More specifically, they alleged that the donor insemination procedure failed to catch an anonymous donor's active CMV infection, which resulted in severe in-utero illnesses for the twins conceived through the procedure. According to the lawsuit, the physician who performed the donor insemination procedure did not check whether the donor was positive for CMV. Additionally, after Ms. Monroe Lynch’s ultrasound at 22 weeks where it was revealed that twins had small heads and hyperechoic bowels, which were consistent with cytomegalovirus infection (CMV) infection, the physician did not inform Ms. Monroe-Lynch about those findings nor did he perform any follow-up steps to rule out CMV infection.

Ms. Monroe-Lynch’s lawsuit further alleged that UConn did not properly obtain her consent regarding the risks associated with a CMV infection in violation of federal regulations that require a recipient to be notified of the donor's CMV status. Moreover, when Ms. Monroe-Lynch presented infection symptoms UConn’s physicians failed to perform follow-up tests.

The Trial and The Key Takeaway

In 2021, the matter was sent to trial before Judge Mark H. Taylor. The Monroe-Lynch family attorneys presented expert witness testimony in infertility, infectious disease, maternal-fetal medicine, economics, life care planning, and radiology. The defendants, UConn, represented by Jeffrey R. Babbin of Wiggin and Dana LLP, and Michael G. Rigg of Stockman O'Connor Connors PLLC, presented expert witness testimony in maternal-fetal medicine and infectious disease. After arguments from both sides, Judge Taylor entered a $36.6 million judgment in favor of the Monroe-Lynch family, with $24 million for economic damages and $13.5 million for non-economic damages of $13.5 million. The amount later was reduced to $34,619,799 at a hearing. Defendants appealed the trial court’s ruling and the matter was sent to the Connecticut Supreme Court.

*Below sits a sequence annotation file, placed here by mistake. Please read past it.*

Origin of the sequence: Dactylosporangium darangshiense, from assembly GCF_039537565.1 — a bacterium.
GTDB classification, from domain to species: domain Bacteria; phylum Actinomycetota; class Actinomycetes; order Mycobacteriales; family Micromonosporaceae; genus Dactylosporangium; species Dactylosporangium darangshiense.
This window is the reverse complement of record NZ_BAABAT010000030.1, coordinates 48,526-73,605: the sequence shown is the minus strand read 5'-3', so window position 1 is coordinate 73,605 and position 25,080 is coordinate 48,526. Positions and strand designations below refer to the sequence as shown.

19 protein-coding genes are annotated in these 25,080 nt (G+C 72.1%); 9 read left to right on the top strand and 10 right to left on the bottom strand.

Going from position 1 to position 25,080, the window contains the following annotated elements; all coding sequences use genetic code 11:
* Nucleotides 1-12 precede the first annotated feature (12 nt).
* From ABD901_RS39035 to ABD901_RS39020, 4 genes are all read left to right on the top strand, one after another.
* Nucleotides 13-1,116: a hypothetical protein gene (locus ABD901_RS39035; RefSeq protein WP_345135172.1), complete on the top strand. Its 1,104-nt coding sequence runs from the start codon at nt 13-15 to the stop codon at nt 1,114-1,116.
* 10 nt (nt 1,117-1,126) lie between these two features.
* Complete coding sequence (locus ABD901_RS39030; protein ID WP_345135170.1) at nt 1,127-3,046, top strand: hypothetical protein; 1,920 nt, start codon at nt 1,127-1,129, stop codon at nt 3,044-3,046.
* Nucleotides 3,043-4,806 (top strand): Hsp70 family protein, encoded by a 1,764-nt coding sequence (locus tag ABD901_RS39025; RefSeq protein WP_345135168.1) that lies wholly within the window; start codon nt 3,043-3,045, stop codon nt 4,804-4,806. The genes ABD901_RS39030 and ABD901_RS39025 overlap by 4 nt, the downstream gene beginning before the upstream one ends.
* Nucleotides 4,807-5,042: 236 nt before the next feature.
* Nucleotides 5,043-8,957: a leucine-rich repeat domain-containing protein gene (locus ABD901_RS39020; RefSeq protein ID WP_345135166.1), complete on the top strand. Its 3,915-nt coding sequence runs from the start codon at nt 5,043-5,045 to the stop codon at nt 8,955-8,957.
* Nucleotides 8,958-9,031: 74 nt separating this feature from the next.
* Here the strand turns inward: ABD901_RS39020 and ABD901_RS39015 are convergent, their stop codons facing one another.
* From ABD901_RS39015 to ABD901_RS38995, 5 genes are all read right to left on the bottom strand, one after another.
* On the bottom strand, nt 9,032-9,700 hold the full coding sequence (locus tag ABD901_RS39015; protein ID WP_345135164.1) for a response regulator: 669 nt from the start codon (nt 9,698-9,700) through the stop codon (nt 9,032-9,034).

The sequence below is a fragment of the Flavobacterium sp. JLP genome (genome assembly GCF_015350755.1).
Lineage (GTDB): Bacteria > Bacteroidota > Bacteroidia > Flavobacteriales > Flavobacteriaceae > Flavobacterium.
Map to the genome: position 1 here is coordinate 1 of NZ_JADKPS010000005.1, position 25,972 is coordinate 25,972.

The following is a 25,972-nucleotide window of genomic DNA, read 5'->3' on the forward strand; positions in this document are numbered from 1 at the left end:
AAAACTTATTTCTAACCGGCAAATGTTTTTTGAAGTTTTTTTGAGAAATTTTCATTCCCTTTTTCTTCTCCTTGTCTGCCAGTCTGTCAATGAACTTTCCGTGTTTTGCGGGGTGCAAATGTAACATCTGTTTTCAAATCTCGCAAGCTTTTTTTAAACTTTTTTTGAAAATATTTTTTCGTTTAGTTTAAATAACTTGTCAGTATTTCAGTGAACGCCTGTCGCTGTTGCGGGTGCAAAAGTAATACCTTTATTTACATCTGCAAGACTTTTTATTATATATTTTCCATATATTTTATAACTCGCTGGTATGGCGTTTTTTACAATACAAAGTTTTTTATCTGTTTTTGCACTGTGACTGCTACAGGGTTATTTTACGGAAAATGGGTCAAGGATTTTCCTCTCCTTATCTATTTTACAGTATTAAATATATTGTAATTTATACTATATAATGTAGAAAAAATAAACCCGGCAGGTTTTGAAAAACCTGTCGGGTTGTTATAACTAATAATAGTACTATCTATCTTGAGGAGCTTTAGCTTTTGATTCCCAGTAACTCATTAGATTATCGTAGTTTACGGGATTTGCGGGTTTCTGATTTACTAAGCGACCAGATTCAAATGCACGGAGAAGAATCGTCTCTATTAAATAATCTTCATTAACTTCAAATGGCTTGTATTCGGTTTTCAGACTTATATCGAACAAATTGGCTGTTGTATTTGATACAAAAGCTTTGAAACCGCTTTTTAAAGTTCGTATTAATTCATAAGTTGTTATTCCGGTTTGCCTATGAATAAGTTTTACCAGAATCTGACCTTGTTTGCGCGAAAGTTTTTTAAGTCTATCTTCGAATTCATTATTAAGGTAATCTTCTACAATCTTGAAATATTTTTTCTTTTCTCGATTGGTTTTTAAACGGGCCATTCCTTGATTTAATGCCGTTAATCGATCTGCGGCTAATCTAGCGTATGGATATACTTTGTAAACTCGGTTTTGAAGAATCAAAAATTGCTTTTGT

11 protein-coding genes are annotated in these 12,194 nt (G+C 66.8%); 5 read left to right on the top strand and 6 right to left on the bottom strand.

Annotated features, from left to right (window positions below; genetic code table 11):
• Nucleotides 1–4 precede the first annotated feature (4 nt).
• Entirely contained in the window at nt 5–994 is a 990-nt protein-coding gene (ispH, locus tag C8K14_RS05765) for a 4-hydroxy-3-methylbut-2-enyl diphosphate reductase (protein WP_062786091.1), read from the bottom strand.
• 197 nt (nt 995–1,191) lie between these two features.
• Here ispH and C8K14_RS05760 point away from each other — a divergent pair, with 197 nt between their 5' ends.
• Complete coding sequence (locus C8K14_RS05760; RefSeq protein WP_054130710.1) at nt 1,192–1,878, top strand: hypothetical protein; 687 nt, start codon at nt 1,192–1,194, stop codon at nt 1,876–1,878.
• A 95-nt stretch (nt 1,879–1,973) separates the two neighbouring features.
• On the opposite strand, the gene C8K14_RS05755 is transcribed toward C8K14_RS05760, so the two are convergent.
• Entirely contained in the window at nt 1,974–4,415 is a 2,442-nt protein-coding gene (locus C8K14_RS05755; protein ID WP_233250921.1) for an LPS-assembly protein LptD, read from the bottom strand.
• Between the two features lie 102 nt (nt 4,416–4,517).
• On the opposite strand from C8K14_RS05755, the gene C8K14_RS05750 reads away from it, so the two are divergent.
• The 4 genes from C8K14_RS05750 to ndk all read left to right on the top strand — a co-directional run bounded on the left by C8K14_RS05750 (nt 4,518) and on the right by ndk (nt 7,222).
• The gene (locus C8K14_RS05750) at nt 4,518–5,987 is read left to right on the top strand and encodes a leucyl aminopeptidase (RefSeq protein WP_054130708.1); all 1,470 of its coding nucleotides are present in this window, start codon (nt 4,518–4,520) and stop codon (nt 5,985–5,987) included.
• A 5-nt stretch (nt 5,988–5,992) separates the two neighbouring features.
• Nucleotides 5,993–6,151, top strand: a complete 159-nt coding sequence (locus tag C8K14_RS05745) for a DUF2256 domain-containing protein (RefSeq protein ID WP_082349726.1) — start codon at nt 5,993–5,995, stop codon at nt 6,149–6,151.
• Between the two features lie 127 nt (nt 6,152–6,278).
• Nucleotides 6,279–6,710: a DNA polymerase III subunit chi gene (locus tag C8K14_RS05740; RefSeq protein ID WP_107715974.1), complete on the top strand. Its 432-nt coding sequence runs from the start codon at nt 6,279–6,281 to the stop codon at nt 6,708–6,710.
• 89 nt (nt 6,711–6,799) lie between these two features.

On February 5, 2024, the Court published a unanimous opinion authored by Justice Joan K. Alexander affirming the trial court’s $34.6 million malpractice verdict against UConn. According to the Court, the trial court properly construed the case as a medical malpractice matter given that the injuries were traceable to the doctors' negligent care. The Court found that the defendants were the direct and proximate cause of the injuries because they created the pregnancy in a negligent fashion.

The Court’s holding recognizes that the principles of tort law apply equally to a person who is harmed by negligent assisted reproductive technology.

About the author

Kandace Watkins, J.D.

Kandace Watkins, J.D.

Kandace Watkins, J.D., is distinguished in the field of financial regulatory compliance, currently holding the position of Compliance Counsel II at SECU. She has previously served as the Assistant General Counsel at Self-Help Credit Union and was an Associate Attorney at Young Moore and Henderson, P.A. Her legal acumen was further developed through her role as a Judicial Law Clerk at the Supreme Court of North Carolina. Kandace's legal education includes a J.D. from the University of North Carolina School of Law and specialized training in International Human Rights at the Paris Summer Institute, a program of Cornell University Law School.